Shale driller Chapparal Energy files bankruptcy

8/17/2020

NEW YORK (Bloomberg) --Chaparral Energy Inc.’s filed for bankruptcy protection for the second time in four years, paving the way for bondholders to take control of the Oklahoma driller in the aftermath of sluggish oil prices.

The company filed for Chapter 11 in U.S. Bankruptcy Court in Delaware as it seeks to restructure its balance sheet and raise new money. Almost 80% of first-lien lenders and bondholders gave their support for a proposal to swap $300 million of unsecured notes into equity, raise a $175 million reserves-based exit facility and issue $35 million of convertible notes, Chaparral said in a statement on Aug. 17.

The company listed estimated liabilities and assets of between $500 million to $1 billion.

The Covid-19 pandemic has led to a surge in energy industry bankruptcies, as lockdowns strangle demand and prompt lenders to cut credit lines. So far in 2020, the tally has included California Resources Corp., the state’s largest crude producer, and shale gas driller Chesapeake Energy Corp.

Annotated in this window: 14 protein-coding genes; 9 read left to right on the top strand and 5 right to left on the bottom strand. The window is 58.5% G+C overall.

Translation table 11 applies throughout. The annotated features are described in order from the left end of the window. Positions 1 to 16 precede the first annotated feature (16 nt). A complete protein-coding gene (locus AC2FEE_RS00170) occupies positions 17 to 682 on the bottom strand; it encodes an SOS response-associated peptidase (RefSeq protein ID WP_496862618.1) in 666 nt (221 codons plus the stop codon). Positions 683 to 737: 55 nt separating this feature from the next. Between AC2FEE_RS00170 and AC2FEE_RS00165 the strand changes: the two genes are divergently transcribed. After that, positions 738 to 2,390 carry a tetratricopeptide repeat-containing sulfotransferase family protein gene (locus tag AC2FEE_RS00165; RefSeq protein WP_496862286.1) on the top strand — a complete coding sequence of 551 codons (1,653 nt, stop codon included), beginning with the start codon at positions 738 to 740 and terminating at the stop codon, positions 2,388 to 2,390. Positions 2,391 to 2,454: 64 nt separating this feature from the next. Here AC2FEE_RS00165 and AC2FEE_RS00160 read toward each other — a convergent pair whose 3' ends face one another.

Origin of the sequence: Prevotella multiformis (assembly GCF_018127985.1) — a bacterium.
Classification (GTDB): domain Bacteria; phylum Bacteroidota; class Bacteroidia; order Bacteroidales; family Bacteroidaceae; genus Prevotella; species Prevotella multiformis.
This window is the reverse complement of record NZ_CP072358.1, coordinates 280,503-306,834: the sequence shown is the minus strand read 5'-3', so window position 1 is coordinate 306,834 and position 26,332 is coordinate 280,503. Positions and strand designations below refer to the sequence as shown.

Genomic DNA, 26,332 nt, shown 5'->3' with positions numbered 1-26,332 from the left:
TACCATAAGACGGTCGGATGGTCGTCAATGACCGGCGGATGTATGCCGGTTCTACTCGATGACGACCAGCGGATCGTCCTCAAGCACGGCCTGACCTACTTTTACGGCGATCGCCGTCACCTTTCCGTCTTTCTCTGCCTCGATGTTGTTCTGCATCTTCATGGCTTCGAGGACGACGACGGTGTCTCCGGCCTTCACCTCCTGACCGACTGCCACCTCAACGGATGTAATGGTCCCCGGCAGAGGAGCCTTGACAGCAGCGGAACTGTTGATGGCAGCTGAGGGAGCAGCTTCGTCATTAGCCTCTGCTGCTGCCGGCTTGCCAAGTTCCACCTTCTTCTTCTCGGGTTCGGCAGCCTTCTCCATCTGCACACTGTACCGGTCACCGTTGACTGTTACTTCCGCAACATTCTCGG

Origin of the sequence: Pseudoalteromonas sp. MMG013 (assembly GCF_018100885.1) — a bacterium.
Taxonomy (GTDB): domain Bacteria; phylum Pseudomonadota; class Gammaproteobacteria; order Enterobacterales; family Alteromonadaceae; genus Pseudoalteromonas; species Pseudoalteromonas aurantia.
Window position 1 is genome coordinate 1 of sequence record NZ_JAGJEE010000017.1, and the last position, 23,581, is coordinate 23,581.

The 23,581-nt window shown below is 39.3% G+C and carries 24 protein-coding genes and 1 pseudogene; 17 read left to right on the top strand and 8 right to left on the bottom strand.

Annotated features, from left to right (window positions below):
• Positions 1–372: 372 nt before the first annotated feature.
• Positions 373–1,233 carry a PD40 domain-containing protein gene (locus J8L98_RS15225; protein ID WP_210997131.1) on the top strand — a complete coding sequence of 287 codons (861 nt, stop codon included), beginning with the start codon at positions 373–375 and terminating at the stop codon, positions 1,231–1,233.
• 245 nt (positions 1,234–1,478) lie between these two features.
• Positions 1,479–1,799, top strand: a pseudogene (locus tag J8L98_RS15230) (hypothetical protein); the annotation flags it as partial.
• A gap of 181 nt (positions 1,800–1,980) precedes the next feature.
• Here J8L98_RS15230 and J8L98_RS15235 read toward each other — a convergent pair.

“While we have taken carefully measured and decisive action to address the challenges of 2020, the overall impact to the energy industry, including Chaparral, has been severe,” Chief Executive Officer Chuck Duginski said in the statement. “We intend to maintain normal operations and meet all of our trade commitments timely and under their existing terms.”

The Oklahoma City-based oil and gas producer operates in the Anadarko Basin. It previously filed for bankruptcy protection in 2016, following a plunge in crude prices that started in 2014.

Lenders cut Chaparral’s borrowing base to $175 million from $325 million in April. At the time, the company had borrowed $250 million on its credit facility, leaving it with a so-called borrowing base deficiency that the company subsequently agreed to pay down in installments. Also in April, Scott Pittman resigned as chief financial officer.

The company said it expects that its $32 million of cash reserves will allow it to maintain normal operations in the Chapter 11 restructuring period.

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